Credit the Royals with an “A” in marketing for Saturday’s 5-2 victory over the Chicago White Sox on Fan Appreciation Night at Kauffman Stadium.
There was lots to appreciate.
Kyle Davies followed up the best start of his career with an even better performance through seven shutout innings before weakening in the eighth. He yielded just three hits and retired 17 in a row at one point.
The Royals hit three homers against Chicago ace Gavin Floyd:
•A two-run shot by Alex Gordon that opened the scoring in the second inning. It was his 15th homer of the season, which matched his total last season as a rookie, and his first since returning Sept. 12 from the disabled list.
•An inside-the-park homer by David DeJesus in the third. Right fielder Jermaine Dye made a leaping attempt at the wall, missed and fell to the ground as the ball rolled toward the infield.
•A booming drive to right by rookie Kila Ka'aihue in the seventh. The crowd of 23,754 kept cheering through the next at-bat until Ka'aihue acknowledged the curtain call for his first big-league homer.
“This was one of those days when we really wanted to play well,” DeJesus said. “We knew we were going to have a big crowd here. We wanted to give them that last taste and make it something good: A nice win and a little promise for next year.”
Check. Check. And check.
Alberto Callaspo extended his career-high hitting streak to 14 games. José Guillen had three hits. In fact, eight of the nine starters contributed to the 11-hit attack.
Davies improved to 8-7 and suddenly shows tantalizing promise of providing the Royals with a solid No. 3 starter behind Gil Meche and Zack Greinke.
“It’s the tempo that has changed the whole thing,” Davies said. “My whole mind-set on the mound is different. It’s not trying to hit corners. It’s just trying to get my best stuff to the plate and see what happens.”
Results couldn’t be more encouraging.
“I just look forward to his next outing,” manager Trey Hillman said, “because we’ve seen it back to back. He’s so locked in right now. I think he’s just gotten to the point where he realizes he has the ability to let every pitch go at maximum effort.”
Floyd, 16-8, had won six of his seven previous decisions but allowed five runs and eight hits in 6 1/3 innings.
The loss kept Chicago from extending its lead atop the American League Central Division over second-place Minnesota, which remained 2½ games behind after a 7-2 loss at Tampa Bay.
The Royals won for the eighth time in nine games and reached 70 victories for just the second time in eight years at 70-85. They conclude their home schedule in today’s series finale against the White Sox before heading to the road for six games.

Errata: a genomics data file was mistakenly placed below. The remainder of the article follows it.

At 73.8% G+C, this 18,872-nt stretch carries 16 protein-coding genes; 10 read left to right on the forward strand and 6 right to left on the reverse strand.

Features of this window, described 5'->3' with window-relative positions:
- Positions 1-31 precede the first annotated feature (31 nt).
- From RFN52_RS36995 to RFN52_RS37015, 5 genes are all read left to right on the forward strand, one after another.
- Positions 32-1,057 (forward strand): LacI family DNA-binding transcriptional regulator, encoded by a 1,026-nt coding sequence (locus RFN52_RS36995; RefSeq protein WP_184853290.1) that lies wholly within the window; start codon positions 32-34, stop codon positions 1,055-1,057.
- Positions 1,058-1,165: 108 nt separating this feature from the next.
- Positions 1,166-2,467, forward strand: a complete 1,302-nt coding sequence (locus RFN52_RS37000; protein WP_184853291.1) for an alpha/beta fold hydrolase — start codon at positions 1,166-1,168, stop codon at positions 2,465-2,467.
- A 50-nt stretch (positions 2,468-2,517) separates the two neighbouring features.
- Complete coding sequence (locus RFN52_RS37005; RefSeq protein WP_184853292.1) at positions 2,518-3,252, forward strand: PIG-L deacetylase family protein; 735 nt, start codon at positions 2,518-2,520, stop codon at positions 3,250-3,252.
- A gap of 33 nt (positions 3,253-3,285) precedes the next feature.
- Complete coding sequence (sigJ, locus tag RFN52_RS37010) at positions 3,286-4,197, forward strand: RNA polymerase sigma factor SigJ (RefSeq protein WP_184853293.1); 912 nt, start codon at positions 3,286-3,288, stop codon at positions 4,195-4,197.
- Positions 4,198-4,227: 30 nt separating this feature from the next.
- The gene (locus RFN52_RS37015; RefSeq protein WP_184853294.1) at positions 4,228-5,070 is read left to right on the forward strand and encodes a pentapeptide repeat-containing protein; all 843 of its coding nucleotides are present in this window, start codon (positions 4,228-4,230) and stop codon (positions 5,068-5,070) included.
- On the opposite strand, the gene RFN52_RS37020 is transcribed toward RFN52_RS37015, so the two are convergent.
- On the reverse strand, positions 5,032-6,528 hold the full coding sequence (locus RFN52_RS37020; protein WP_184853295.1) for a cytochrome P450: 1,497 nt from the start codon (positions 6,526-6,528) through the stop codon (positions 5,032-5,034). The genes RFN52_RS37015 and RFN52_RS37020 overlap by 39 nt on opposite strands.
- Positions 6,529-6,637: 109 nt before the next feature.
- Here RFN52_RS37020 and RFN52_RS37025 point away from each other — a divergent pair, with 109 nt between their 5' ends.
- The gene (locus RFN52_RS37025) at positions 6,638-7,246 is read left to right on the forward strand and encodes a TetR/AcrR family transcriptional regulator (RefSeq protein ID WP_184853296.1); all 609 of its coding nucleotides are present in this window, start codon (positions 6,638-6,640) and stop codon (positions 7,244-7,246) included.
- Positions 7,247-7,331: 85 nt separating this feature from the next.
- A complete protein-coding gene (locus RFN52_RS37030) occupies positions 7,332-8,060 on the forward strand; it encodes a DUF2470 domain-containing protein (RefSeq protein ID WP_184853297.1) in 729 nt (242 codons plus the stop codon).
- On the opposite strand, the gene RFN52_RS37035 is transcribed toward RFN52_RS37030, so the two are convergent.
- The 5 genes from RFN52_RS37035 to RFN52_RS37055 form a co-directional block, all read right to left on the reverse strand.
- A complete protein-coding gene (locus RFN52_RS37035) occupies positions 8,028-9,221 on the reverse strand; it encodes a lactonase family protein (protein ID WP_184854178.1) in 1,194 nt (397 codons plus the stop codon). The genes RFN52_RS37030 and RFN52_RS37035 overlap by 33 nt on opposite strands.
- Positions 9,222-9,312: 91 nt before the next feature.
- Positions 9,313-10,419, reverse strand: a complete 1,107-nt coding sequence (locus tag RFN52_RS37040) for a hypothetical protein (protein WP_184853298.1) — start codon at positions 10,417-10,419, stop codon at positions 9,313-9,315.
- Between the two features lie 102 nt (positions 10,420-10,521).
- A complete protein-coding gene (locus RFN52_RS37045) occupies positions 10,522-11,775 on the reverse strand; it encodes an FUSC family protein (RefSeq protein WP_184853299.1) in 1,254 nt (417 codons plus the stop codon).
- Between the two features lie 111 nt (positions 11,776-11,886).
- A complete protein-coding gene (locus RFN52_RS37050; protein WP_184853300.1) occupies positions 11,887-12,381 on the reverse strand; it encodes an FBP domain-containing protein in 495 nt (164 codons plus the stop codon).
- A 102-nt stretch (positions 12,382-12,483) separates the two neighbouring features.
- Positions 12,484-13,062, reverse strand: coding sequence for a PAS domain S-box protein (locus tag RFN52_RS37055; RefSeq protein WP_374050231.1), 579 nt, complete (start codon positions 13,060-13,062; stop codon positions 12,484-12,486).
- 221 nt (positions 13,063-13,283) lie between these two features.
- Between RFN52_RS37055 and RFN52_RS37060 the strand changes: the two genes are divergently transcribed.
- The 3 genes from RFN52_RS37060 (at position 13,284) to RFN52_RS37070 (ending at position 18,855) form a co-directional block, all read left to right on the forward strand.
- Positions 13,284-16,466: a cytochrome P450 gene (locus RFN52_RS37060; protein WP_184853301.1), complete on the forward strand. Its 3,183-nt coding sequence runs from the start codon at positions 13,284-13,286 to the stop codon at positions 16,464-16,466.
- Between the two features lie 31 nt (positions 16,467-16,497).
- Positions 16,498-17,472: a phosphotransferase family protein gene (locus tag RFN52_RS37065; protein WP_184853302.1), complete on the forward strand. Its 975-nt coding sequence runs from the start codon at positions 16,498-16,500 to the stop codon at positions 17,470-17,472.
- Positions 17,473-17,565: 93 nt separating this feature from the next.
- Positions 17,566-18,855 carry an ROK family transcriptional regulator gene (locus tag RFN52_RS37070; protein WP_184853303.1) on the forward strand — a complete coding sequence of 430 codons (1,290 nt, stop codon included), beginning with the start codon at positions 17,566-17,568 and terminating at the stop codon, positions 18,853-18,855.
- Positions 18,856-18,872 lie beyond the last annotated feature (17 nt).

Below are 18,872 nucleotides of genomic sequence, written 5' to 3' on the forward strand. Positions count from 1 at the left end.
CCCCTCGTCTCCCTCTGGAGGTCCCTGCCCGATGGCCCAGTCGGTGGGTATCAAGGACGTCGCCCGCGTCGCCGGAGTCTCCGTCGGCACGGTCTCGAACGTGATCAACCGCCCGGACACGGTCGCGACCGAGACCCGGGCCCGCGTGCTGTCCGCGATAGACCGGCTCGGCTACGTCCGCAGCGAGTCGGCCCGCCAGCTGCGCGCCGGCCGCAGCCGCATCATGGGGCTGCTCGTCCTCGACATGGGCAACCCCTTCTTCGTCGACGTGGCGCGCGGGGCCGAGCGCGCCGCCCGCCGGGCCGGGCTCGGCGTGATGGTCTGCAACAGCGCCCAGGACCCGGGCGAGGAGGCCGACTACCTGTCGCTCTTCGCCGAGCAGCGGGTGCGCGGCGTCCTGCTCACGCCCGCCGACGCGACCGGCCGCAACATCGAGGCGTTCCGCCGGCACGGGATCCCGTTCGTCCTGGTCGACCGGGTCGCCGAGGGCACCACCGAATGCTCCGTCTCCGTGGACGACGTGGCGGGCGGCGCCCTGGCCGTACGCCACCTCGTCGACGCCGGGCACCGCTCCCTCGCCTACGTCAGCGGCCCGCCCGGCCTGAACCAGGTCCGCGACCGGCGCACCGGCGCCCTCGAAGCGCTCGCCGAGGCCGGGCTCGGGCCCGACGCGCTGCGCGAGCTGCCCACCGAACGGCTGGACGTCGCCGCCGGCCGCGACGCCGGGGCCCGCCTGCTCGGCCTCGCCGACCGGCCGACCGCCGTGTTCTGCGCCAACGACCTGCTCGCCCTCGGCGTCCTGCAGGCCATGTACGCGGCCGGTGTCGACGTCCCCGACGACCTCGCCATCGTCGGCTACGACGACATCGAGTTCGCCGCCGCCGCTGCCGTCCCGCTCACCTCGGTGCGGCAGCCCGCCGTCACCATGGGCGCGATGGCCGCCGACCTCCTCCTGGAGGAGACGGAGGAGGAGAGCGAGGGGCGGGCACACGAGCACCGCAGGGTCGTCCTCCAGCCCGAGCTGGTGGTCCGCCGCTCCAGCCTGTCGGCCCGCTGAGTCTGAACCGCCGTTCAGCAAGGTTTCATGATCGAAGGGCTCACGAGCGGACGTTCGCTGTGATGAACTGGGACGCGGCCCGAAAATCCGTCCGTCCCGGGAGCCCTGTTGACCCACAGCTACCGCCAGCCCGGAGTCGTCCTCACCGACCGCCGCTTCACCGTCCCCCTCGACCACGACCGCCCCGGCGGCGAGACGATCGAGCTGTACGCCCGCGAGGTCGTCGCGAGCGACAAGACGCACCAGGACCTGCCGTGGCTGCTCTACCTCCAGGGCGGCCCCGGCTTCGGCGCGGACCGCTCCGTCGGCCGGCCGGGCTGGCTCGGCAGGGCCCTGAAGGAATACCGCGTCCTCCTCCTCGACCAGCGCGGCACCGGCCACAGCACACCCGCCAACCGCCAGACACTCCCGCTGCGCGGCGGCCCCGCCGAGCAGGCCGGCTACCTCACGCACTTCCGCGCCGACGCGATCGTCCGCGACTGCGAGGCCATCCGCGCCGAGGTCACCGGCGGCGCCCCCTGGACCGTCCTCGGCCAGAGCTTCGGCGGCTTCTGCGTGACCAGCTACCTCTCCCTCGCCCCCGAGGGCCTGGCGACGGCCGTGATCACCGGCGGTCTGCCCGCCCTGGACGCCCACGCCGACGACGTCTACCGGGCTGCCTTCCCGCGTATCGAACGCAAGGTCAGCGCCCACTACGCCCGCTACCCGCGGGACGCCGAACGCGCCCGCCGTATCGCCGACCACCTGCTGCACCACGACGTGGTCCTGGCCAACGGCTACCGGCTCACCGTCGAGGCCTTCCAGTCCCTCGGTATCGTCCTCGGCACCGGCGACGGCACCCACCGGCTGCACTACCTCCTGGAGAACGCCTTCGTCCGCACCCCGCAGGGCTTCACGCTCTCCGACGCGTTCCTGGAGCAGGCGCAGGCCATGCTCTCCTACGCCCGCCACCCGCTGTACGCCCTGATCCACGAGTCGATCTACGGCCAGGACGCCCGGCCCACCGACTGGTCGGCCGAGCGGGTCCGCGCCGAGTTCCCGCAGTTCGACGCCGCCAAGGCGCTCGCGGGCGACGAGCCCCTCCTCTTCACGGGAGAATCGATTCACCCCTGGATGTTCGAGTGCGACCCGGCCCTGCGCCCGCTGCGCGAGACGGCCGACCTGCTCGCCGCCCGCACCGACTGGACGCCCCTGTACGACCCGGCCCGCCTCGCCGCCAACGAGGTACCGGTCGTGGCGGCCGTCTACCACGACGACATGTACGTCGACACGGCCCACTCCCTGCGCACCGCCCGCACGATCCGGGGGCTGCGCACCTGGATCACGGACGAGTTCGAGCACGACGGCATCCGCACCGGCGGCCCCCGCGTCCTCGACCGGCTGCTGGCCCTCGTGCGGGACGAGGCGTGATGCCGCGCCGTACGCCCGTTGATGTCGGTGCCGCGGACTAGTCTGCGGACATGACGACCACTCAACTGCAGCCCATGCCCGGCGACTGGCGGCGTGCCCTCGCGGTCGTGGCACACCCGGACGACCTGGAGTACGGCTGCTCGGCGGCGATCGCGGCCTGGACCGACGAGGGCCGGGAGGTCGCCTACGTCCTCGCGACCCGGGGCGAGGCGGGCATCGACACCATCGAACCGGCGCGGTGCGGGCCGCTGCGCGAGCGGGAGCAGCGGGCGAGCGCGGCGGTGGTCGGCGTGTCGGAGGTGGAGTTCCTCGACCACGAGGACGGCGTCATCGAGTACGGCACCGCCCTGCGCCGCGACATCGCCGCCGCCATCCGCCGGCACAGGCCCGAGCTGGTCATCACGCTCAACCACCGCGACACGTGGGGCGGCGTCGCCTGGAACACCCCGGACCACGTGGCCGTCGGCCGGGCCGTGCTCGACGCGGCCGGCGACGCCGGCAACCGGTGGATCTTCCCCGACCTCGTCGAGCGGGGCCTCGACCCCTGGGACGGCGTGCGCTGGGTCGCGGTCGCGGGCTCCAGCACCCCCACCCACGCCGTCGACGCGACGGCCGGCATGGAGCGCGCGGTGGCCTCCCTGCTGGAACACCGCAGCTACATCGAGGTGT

It all started with Davies, who faced the minimum 21 hitters through seven innings. He allowed leadoff singles in the first and second innings, but both runners were erased immediately by double plays.
“After that, he was just dominating,” Chicago manager Ozzie Guillen conceded. “We came to fight, but we left our gloves at the hotel. We couldn’t do anything about him.”
The White Sox didn’t get another runner until Jim Thome opened the eighth with a walk. Alexei Ramirez followed with a two-run homer, which brought John Bale into the game.
That homer snapped a run of 15 scoreless innings by Davies, who worked eight innings Monday in a 3-0 victory over the Mariners.
“My key thing,” he said, “was to take the momentum I had in my last start — the tempo and everything — and just try to get a little bit better. I don’t know if I got better, but it was no less.”
Bale retired the next three hitters in extending his scoreless streak to 9 1/3 innings over eight appearances since returning Sept. 2 from the disabled list.
Joakim Soria pitched the ninth for his 41st save in 44 opportunities — although not without a touch of drama.
The Mexicutioner opened the inning by walking DeWayne Wise and allowed a one-out single to A.J. Pierzynski. Dye then sent Mark Teahen to the left-field wall for the second out.
“I thought the ball would go out,” Dye said, “but this is a pretty big park now.”
It’s 10 feet deeper than when Dye played for the Royals from 1997-2001. That made all of the difference.
“I’m sure the crowd got a little worried,” Teahen said. “I was worried off the bat because Dye has some legitimate power. But I know the park is a decent size.
“I went back to the fence thinking I would have a shot at it. I jumped for it, but I really didn’t have to.”
Soria then closed out the victory by striking out Thome.